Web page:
|Craig removes sod and starts digging out the slope|
|The first layer is set on a ditch filled with gravel.|
I rode my bike to Mother Earth Gardens to buy something to plant in the wall, and settled on a creeping veronica called 'Waterperry blue' (you may think that's a typo, and I would agree with you that 'waterberry' makes more sense, but it's spelled with a 'p' on the tag). Besides the pretty sky-blue flowers in the picture on the tag, and its creeping habit, and the notation that it's a good rock garden plant, and its tolerance for part shade, I was sold on the care instructions: "Thrives in nearly any soil and requires little attention." It came in a pack of six small plants, just right for placing here and there in the wall.
|It's getting there|
Yesterday we had gone to Klier's garden center on Nicollet and 59th to get some class 5 gravel for the wall's base. Klier's has gravel in bulk, and we put a tarp in the back of the car (a Honda Fit, which is a hatchback) and brought a couple of shovels. Just when we got there, it started to pour. The wet gravel was pretty heavy and dense (class 5 is a limestone gravel with the crushed dust included, which makes it pack down to a firm base while still providing drainage, but it also makes it a lot like cement when wet), so we soon decided that we had enough.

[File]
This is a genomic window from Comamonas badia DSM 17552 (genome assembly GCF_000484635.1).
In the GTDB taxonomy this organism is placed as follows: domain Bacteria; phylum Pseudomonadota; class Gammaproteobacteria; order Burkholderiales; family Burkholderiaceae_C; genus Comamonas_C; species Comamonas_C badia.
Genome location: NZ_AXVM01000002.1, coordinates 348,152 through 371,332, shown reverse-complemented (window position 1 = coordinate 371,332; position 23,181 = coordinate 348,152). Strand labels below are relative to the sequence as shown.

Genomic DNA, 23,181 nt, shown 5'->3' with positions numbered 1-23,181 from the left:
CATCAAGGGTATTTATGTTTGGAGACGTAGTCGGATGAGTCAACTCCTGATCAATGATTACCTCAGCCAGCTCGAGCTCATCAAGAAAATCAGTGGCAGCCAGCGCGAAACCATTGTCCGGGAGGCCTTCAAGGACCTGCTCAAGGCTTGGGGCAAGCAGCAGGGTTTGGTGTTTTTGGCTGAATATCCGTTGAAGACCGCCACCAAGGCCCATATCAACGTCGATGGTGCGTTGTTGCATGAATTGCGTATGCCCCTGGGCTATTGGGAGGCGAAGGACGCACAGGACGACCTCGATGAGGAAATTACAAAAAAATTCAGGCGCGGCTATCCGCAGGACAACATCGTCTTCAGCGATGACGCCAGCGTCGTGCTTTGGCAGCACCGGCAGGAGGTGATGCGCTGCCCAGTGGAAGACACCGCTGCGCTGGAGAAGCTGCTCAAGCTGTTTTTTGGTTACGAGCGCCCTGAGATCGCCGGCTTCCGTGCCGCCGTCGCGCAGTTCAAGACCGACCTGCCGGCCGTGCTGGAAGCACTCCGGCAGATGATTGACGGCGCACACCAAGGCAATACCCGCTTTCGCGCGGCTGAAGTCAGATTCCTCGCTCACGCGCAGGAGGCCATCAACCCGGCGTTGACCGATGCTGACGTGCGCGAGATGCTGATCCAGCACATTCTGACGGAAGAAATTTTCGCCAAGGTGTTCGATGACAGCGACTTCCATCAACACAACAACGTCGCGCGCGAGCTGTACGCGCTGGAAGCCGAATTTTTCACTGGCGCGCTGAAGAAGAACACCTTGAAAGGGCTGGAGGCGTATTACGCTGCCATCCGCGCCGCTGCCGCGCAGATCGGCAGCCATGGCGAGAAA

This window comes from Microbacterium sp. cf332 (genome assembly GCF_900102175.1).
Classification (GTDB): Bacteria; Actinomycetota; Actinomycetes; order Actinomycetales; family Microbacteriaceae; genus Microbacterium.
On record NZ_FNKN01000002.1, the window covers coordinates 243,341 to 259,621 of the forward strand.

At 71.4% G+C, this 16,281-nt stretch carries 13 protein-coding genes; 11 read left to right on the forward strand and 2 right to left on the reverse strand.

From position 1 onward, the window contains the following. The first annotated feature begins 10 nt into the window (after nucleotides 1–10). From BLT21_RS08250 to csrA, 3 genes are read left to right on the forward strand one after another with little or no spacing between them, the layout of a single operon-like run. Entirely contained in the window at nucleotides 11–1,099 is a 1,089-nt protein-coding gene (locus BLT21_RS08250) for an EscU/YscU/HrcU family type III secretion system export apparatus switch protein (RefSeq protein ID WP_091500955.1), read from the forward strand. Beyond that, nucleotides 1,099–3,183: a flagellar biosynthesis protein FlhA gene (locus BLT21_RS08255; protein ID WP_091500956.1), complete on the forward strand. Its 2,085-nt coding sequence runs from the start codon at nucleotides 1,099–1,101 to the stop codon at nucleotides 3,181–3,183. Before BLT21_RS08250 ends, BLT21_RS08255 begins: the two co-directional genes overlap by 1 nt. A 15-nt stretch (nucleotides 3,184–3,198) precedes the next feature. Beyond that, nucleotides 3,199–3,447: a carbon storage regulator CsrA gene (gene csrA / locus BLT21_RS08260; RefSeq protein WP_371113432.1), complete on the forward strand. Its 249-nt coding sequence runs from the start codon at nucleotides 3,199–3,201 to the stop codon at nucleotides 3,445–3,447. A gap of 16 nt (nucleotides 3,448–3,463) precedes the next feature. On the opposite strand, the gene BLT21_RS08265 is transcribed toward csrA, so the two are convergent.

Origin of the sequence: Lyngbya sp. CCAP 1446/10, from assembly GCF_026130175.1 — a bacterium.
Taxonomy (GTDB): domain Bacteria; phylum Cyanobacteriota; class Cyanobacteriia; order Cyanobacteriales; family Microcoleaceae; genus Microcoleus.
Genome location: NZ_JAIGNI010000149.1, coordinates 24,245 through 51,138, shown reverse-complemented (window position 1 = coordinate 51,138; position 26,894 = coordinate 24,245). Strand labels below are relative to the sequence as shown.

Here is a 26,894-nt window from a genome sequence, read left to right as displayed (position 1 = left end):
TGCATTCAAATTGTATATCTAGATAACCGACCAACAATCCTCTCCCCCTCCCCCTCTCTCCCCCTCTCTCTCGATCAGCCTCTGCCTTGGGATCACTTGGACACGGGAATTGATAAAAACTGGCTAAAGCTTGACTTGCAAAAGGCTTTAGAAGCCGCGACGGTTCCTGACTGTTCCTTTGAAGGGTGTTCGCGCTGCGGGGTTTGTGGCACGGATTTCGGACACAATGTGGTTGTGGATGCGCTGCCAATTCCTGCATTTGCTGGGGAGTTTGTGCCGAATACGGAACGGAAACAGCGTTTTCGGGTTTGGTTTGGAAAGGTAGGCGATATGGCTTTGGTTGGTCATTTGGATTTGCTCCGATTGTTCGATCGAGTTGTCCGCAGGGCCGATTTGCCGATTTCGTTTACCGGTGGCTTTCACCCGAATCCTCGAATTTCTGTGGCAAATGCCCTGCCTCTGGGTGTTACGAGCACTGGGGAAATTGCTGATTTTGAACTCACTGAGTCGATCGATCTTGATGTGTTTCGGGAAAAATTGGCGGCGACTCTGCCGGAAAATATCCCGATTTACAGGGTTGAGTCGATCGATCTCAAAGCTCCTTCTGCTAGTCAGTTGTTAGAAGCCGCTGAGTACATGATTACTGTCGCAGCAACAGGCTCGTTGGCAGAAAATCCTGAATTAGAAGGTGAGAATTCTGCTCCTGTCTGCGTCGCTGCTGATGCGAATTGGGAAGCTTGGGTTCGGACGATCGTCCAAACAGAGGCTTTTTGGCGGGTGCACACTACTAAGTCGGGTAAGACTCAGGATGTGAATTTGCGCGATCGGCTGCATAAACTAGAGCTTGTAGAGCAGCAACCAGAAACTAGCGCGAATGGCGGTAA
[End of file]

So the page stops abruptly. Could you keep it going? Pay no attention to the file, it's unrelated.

|Craig sweeps up|
For stones, we had decided to use the broken chunks of sidewalk that Craig has been removing from the backyard. That wasn't our original plan; we were going to have all the sidewalk chunks hauled away and then at some point in the future buy nice limestone rocks to make a wall. Then we had to admit that we're not as rich as we sometimes think we are, and, besides, there's something appealing about recycling the sidewalk on property. Also, a polite note from the city inspector persuaded us that it was time to do something with that pile of concrete by the alley.
So, we built a wall. Our original plan was to build one on both sides of the steps, but we're kind of rethinking that right now. We'll see how we feel about that next weekend.
|A lady's mantle (Alchemilla mollis) accents the corner|